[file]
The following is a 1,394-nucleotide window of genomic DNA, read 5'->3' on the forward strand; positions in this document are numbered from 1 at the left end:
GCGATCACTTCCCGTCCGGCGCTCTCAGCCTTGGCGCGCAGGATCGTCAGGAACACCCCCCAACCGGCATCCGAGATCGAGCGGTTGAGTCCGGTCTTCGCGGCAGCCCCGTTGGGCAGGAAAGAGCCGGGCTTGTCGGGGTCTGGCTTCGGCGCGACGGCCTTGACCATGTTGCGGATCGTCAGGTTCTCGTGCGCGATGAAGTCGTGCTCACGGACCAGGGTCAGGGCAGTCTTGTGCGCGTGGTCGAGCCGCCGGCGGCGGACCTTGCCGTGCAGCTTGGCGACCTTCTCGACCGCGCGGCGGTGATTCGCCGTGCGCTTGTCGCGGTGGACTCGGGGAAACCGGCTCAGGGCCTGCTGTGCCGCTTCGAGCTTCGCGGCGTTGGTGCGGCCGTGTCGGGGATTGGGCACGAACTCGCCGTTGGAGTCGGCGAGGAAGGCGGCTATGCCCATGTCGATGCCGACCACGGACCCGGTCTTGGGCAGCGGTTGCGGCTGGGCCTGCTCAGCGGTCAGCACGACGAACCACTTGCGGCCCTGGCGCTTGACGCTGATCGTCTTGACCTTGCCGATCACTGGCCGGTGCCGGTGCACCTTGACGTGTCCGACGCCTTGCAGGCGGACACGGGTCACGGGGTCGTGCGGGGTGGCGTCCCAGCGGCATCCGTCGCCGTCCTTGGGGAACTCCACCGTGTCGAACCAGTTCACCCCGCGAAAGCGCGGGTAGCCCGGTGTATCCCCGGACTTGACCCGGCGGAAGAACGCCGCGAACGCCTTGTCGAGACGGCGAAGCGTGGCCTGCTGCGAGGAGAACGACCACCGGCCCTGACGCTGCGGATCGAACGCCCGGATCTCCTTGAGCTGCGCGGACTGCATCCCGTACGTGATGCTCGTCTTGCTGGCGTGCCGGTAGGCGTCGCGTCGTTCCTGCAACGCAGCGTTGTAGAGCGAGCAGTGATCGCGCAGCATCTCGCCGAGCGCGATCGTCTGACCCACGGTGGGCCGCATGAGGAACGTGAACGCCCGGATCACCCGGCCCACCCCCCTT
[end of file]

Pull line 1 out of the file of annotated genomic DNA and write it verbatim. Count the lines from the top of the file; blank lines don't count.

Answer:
The following is a 1,394-nucleotide window of genomic DNA, read 5'->3' on the forward strand; positions in this document are numbered from 1 at the left end: